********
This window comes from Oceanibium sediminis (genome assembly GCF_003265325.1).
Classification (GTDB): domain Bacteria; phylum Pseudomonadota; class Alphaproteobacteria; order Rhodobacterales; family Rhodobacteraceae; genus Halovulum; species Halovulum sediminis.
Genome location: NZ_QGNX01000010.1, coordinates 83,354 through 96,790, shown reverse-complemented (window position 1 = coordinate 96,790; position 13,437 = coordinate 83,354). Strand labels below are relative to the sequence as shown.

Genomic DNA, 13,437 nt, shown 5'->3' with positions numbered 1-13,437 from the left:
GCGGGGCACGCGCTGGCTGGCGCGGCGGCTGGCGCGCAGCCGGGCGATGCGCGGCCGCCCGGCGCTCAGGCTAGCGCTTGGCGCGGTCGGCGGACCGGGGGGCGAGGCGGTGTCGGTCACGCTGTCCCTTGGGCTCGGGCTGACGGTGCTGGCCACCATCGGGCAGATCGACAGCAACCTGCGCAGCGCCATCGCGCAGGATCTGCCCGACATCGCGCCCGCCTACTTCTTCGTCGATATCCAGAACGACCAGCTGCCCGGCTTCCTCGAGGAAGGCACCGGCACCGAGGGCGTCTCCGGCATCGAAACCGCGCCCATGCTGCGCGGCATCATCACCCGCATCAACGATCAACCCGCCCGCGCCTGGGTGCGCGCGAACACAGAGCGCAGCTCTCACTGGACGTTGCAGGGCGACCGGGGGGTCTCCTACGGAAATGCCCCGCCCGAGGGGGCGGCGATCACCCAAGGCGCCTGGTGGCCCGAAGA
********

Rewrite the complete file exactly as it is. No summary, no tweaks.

This window comes from Oceanibium sediminis (genome assembly GCF_003265325.1).
Classification (GTDB): domain Bacteria; phylum Pseudomonadota; class Alphaproteobacteria; order Rhodobacterales; family Rhodobacteraceae; genus Halovulum; species Halovulum sediminis.
Genome location: NZ_QGNX01000010.1, coordinates 83,354 through 96,790, shown reverse-complemented (window position 1 = coordinate 96,790; position 13,437 = coordinate 83,354). Strand labels below are relative to the sequence as shown.

Genomic DNA, 13,437 nt, shown 5'->3' with positions numbered 1-13,437 from the left:
GCGGGGCACGCGCTGGCTGGCGCGGCGGCTGGCGCGCAGCCGGGCGATGCGCGGCCGCCCGGCGCTCAGGCTAGCGCTTGGCGCGGTCGGCGGACCGGGGGGCGAGGCGGTGTCGGTCACGCTGTCCCTTGGGCTCGGGCTGACGGTGCTGGCCACCATCGGGCAGATCGACAGCAACCTGCGCAGCGCCATCGCGCAGGATCTGCCCGACATCGCGCCCGCCTACTTCTTCGTCGATATCCAGAACGACCAGCTGCCCGGCTTCCTCGAGGAAGGCACCGGCACCGAGGGCGTCTCCGGCATCGAAACCGCGCCCATGCTGCGCGGCATCATCACCCGCATCAACGATCAACCCGCCCGCGCCTGGGTGCGCGCGAACACAGAGCGCAGCTCTCACTGGACGTTGCAGGGCGACCGGGGGGTCTCCTACGGAAATGCCCCGCCCGAGGGGGCGGCGATCACCCAAGGCGCCTGGTGGCCCGAAGA